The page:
Johanna Rosén and PhD student Andrejs Petruhins discuss a problem with the coating system Hydra, designed by Johanna Rosén herself. Photo credit: Anna Nilsen
The Swedish Foundation for Strategic Research has awarded nearly SEK 300 million to nine research projects to investigate and develop materials for energy systems. The research will take place in close collaboration with industry, with the goal of developing new materials for more efficient and more sustainable energy systems.
Vanya Darakchieva, senior lecturer in the Department of Physics, Chemistry and Biology has been awarded a five-year grant of SEK 35 million for research into group-III nitride technology, which has potential applications in energy-efficient high-power electronic devices.
One effective way to save energy is to reduce energy losses in electrical systems. Most of the electrical energy that is produced will pass through at least one conversion, in components known as AC/DC and DC/DC converters. The efficiency of the today's converters is so low that up to 65% of the energy can be lost. This is where group-III nitrides come into the picture, since they can be used to form effective, high-power electronic devices that have high energy efficiency. The technology uses such materials as gallium nitride (GaN) and aluminium gallium nitride (AlGaN), but is currently too expensive for large-scale use.
One of the challenges is to produce extremely pure layers that can cope with high voltages, over 1 kV. In addition, bulk substrates made from the same material as the rest of the components are required, and AlGaN substrates are not currently available. Thus, the research is aimed at using innovative technology based on nanowires to develop AlGaN and GaN substrates free of defects. Layers of the same material are deposited onto these substrate layers to create device structures for next-generation junction diodes and switches.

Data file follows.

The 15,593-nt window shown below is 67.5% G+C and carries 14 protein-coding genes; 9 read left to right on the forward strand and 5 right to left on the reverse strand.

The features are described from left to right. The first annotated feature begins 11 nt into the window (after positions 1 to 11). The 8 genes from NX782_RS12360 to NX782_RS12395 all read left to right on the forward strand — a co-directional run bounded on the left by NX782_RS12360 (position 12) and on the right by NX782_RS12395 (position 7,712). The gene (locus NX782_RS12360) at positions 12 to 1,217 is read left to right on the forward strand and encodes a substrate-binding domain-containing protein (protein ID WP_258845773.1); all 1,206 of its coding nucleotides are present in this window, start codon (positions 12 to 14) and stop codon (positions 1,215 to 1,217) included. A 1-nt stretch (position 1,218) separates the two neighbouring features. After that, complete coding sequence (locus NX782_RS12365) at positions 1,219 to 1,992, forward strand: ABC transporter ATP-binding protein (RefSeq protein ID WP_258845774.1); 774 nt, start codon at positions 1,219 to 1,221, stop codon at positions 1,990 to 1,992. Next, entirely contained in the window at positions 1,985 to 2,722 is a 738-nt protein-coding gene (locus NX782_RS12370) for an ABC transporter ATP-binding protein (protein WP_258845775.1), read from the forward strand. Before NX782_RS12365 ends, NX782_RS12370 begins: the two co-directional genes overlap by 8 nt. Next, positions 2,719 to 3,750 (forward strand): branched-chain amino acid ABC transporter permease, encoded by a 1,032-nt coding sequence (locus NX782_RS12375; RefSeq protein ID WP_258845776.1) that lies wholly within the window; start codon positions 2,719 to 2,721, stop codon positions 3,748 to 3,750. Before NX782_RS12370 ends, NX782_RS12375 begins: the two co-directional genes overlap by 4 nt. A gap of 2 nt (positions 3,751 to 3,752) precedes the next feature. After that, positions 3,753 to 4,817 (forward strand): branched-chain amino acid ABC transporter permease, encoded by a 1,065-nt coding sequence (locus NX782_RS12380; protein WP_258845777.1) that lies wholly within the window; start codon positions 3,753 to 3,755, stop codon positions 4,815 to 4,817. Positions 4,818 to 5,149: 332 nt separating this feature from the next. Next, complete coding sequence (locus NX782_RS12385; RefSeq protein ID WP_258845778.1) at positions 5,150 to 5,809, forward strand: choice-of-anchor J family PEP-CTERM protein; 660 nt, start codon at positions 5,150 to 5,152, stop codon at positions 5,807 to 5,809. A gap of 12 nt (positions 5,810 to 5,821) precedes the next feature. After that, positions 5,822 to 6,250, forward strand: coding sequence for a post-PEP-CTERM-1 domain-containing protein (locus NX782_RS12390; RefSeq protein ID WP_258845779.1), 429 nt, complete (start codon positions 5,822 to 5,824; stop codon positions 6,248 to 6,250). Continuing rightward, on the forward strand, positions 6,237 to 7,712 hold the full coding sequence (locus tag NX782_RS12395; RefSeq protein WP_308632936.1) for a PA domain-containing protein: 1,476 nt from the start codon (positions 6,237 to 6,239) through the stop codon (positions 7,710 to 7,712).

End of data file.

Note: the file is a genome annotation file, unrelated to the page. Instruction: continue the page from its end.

"We plan to develop a cost-effective process for high-power components of group-III nitrides in the project. These will make possible a rapid transition to efficient conversion, transport and use of electricity," says Vanya Darakchieva.
Supercapacitors of the future?
The other five-year project has been awarded SEK 33.7 million and is led by Johanna Rosén, professor in the Department of Physics, Chemistry and Biology. It is focused on research to develop new materials that can be used to preserve and use energy from renewable sources. One such technical solution is electrochemical energy storage, which includes storage in batteries and supercapacitors. One distant goal is to combine in a single component the ability of a battery to store large amounts of energy with the ability of a supercapacitor for rapid charging and discharging.
The researchers plan to design and develop new two-dimensional materials for electrochemical storage. They are particularly interested in substances known as "MXenes", which are similar to graphene, which is another, well-known, two-dimensional carbon material. In contrast to graphene, the MXenes constitute a family of materials, which opens the possibility for the researchers to modify the composition of the material and tailor its properties to improve its ability to store energy. The researchers are using supercomputer simulations in an attempt to predict the types of atom that are best suited, and in this way guide the experiments carried out in the laboratory.
"I hope that the project will lead to excellent components for energy storage. Supercapacitors are currently being used, for example, in trains in Japan, where the capacitors can rapidly capture the energy generated when the train brakes, such that it can then be immediately used when the train accelerates. Saving energy in similar ways is possible in many different areas in our society, and it is here that I hope that our material can be useful," says Johanna Rosén.